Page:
“All rivers flow into the sea, and yet the sea is never full,” (Ecclesiastes 1:7). Spend some time in prayer recoclognizing that there is room in you for a never-ending flow of “living water.” Ask to be receptive to this gift.

Conservation Gospel – by Naomi Wenger

edge of a forest

There’s a tree limb along the trail at The Hermitage that juts over the trail just at forehead height for me. For those taller, it might be neck height and some might be able to skim just under the branch without touching. Many times I’ve heard the suggestion that the branch should be cut. It is just too inconvenient, or someone might be hurt by it. The first objection to the tree branch is certainly true, it is inconvenient, in a way. The second observation may also have some merit, but as the average human walking speed is three miles per hour, it is not very likely that serious injury will result.

Every time I hear the suggestion to cut that limb, I demur. Partly because I love trees and their various forms are beautiful to me. I have also come to delight in that particular branch. It reminds me of some truths of which I need to be continually reminded.

As I enter the woods at that place in the trail, I must duck below the branch—I bow. That physical movement reminds me that I bow before the life of the woods. I don’t stride into the forest, master of it all, able to cut at whim. Though it is true, I could do that, I choose, by leaving that tree branch there, to acknowledge the tree and the forest as existing without my permission or intervention. I do not make trees. I do not make them grow. And, I do not make them with limbs that grow horizontally over a pathway. I am not the creature who spins sunlight into sugar. I do not provide homes for birds, squirrels, raccoons, insects and fungi. I have none of those special gifts. But, the tree does. In bowing as I enter the woods, I remember to respect all living things in this space—especially the tree with the jutting branch which does such important work.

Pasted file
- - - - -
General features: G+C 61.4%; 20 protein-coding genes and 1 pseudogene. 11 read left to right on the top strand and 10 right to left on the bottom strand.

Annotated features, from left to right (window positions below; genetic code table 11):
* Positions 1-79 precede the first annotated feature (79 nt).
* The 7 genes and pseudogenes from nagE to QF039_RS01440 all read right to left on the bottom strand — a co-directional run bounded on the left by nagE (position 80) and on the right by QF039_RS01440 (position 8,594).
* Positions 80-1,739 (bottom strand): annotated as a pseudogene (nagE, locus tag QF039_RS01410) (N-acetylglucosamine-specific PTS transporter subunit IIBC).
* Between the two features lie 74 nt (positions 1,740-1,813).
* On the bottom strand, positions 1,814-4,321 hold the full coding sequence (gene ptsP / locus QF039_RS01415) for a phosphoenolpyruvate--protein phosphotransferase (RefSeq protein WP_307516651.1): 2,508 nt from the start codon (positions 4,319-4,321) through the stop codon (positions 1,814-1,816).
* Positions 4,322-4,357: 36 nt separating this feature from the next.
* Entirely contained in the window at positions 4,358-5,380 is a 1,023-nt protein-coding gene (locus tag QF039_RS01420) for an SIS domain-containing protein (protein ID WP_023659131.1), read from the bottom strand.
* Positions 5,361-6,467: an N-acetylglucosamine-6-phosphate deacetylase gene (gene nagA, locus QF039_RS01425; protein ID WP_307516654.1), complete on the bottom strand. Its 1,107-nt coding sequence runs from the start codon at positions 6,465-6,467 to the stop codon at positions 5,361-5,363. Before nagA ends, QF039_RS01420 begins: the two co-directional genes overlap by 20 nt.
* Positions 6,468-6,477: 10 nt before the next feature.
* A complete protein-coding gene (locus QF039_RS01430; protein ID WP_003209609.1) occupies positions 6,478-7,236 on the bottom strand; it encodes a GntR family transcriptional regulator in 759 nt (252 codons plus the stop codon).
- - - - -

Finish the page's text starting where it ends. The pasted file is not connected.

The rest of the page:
If I bow as I leave the woods, I am reminded to be thankful for the gifts that a walk in the woods has given me. I have inhaled the healing air that the trees exhale. I have heard the wind in the canopy, the rat-a-tat of a wood pecker, the song of a wood frog or a bird. I have seen the emerald green of moss peeking through a mound of snow. I have marveled at the different kinds of fungus that grow on dead and dying trees. I have watched a pair of ducks take off from the swamp. I may have glimpsed three deer bounding away from the path. I see the architecture of bushes and trees—noting their strength and graceful beauty. I may have tasted the sweetness of the blackberries that line the trail. I may have pulled some sassafras shoots to take home for my morning tea. Or I might have found a brilliant yellow feather from a goldfinch on the path. There are so many riches to take away from my walk in the woods. So, I bow in gratitude as I leave. Grateful to the God who made all of these things that I can enjoy—even the tree with the jutting branch.

As I reflect on my humanness and that my usual inclination would be to “clear the path, make it easy and comfortable,” I am reminded that having to bow because of another creature is good spiritual practice. It is a practice that leads to a natural humility. I have enough practices in my life that counter a humble position. I defend myself when others point out that I’m wrong or that my way of thinking is only one of the ways one might think about an issue. So, to bow in order to enter a woodland, I am reminded that there is variety here, that there is more than one way to think about trails. I bow as a gesture of humility toward all that is not me. I bend to make room for other creatures to be as they are made to be. In the letter to the Romans, Paul exhorts Christians to “not to think of yourself more highly than you ought to think” (Romans 12:3). I need a regular reminder of that injunction. Thank you, tree, for helping me remember my place in Creation is to be “with” not “over” all that is here with me.

The tree and its branch also help me remember that I bear the image of God. But, this image can so often be marred in me by my trying to grasp a “greater place.” In the Hymn of Kenosis in the beginning of Philippians 2, the writer reminds us: “Do nothing from selfish ambition or conceit, but in humility regard others as better than yourselves. Let each of you look not to your own interests, but to the interests of others. Let the same mind be in you that was in Christ Jesus,
      who, though he was in the form of God,
did not regard equality with God
as something to be exploited,
      but emptied himself,
taking the form of a slave,
being born in human likeness.